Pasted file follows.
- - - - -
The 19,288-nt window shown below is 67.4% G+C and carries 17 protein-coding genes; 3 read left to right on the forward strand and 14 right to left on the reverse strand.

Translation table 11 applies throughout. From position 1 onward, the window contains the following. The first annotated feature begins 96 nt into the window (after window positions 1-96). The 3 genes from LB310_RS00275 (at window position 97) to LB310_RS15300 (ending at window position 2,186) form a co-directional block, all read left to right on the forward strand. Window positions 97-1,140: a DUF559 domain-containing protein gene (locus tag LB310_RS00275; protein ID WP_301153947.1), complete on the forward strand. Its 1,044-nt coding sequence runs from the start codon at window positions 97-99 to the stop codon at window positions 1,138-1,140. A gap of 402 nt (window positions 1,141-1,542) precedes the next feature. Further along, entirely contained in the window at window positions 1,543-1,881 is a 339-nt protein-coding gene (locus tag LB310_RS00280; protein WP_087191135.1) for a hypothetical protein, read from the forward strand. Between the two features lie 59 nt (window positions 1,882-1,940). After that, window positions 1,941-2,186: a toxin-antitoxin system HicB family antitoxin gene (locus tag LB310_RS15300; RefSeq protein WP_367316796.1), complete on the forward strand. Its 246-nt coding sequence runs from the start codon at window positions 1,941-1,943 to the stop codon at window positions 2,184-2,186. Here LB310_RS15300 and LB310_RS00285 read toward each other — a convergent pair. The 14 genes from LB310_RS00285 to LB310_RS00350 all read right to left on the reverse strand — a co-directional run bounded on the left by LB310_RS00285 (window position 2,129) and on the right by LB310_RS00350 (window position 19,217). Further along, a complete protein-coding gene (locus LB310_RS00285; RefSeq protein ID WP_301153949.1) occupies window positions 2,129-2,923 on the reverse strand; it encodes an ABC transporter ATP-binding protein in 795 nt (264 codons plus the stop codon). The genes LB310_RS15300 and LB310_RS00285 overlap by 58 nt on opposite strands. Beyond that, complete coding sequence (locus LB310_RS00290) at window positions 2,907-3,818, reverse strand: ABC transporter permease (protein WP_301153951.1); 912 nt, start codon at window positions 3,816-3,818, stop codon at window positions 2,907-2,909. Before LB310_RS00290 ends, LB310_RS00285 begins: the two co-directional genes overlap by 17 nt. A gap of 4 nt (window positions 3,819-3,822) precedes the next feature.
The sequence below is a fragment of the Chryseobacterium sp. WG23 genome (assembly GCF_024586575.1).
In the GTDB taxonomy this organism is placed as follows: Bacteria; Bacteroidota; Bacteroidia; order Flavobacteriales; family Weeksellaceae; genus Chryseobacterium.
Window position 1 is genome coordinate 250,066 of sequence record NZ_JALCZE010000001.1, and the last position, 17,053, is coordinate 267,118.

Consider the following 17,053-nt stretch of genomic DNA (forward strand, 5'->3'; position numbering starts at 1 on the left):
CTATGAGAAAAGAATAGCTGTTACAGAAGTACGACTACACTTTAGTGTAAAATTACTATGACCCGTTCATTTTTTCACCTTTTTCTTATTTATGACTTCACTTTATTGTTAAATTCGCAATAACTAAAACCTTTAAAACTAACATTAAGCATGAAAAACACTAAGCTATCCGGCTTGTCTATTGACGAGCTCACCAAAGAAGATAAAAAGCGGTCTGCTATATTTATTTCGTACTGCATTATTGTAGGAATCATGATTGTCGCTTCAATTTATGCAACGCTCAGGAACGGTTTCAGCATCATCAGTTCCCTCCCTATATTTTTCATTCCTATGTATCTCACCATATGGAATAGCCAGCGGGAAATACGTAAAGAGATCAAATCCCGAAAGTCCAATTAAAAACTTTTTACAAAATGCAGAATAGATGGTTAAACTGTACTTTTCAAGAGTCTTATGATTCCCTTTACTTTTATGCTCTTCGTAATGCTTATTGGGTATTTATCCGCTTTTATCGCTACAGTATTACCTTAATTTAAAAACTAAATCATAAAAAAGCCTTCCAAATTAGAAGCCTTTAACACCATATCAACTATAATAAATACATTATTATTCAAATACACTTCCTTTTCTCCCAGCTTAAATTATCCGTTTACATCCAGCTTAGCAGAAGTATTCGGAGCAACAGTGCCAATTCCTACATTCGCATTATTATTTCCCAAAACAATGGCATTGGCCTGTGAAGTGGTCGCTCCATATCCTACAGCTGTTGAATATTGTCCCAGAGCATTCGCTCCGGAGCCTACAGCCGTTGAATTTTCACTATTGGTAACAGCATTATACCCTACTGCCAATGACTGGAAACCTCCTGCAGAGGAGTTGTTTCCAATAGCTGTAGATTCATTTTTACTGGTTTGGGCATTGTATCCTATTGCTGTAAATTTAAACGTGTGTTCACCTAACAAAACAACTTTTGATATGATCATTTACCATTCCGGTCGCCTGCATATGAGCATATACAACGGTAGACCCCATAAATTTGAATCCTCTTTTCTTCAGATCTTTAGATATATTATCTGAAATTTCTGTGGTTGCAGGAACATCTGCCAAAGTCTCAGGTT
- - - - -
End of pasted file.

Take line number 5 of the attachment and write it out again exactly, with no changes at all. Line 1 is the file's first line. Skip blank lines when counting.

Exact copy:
Window position 1 is genome coordinate 250,066 of sequence record NZ_JALCZE010000001.1, and the last position, 17,053, is coordinate 267,118.